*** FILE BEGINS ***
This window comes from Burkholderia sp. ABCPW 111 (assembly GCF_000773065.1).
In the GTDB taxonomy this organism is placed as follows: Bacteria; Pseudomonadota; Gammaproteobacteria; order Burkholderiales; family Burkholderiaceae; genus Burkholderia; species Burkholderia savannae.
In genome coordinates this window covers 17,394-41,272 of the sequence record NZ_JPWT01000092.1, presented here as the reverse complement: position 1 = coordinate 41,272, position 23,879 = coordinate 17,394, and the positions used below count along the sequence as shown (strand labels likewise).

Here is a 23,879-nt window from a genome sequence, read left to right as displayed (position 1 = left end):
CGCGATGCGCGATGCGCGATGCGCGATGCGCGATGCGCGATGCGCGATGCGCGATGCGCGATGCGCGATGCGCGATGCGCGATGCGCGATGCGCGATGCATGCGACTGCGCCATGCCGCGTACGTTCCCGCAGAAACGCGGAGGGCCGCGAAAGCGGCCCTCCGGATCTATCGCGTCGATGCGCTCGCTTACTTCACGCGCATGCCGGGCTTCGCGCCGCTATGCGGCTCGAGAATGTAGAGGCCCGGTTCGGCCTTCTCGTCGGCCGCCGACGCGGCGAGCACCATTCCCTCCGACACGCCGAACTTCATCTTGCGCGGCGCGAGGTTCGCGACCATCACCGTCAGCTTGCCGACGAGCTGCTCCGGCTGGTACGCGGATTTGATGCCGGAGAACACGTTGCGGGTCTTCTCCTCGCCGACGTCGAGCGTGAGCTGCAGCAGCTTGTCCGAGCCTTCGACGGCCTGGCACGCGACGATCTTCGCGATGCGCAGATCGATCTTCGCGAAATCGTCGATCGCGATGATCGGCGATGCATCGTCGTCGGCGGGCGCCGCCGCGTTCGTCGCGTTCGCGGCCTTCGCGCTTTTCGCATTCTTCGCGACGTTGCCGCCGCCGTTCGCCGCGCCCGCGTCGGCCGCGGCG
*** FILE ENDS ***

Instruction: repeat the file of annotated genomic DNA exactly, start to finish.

This window comes from Burkholderia sp. ABCPW 111 (assembly GCF_000773065.1).
In the GTDB taxonomy this organism is placed as follows: Bacteria; Pseudomonadota; Gammaproteobacteria; order Burkholderiales; family Burkholderiaceae; genus Burkholderia; species Burkholderia savannae.
In genome coordinates this window covers 17,394-41,272 of the sequence record NZ_JPWT01000092.1, presented here as the reverse complement: position 1 = coordinate 41,272, position 23,879 = coordinate 17,394, and the positions used below count along the sequence as shown (strand labels likewise).

Here is a 23,879-nt window from a genome sequence, read left to right as displayed (position 1 = left end):
CGCGATGCGCGATGCGCGATGCGCGATGCGCGATGCGCGATGCGCGATGCGCGATGCGCGATGCGCGATGCGCGATGCGCGATGCGCGATGCGCGATGCATGCGACTGCGCCATGCCGCGTACGTTCCCGCAGAAACGCGGAGGGCCGCGAAAGCGGCCCTCCGGATCTATCGCGTCGATGCGCTCGCTTACTTCACGCGCATGCCGGGCTTCGCGCCGCTATGCGGCTCGAGAATGTAGAGGCCCGGTTCGGCCTTCTCGTCGGCCGCCGACGCGGCGAGCACCATTCCCTCCGACACGCCGAACTTCATCTTGCGCGGCGCGAGGTTCGCGACCATCACCGTCAGCTTGCCGACGAGCTGCTCCGGCTGGTACGCGGATTTGATGCCGGAGAACACGTTGCGGGTCTTCTCCTCGCCGACGTCGAGCGTGAGCTGCAGCAGCTTGTCCGAGCCTTCGACGGCCTGGCACGCGACGATCTTCGCGATGCGCAGATCGATCTTCGCGAAATCGTCGATCGCGATGATCGGCGATGCATCGTCGTCGGCGGGCGCCGCCGCGTTCGTCGCGTTCGCGGCCTTCGCGCTTTTCGCATTCTTCGCGACGTTGCCGCCGCCGTTCGCCGCGCCCGCGTCGGCCGCGGCG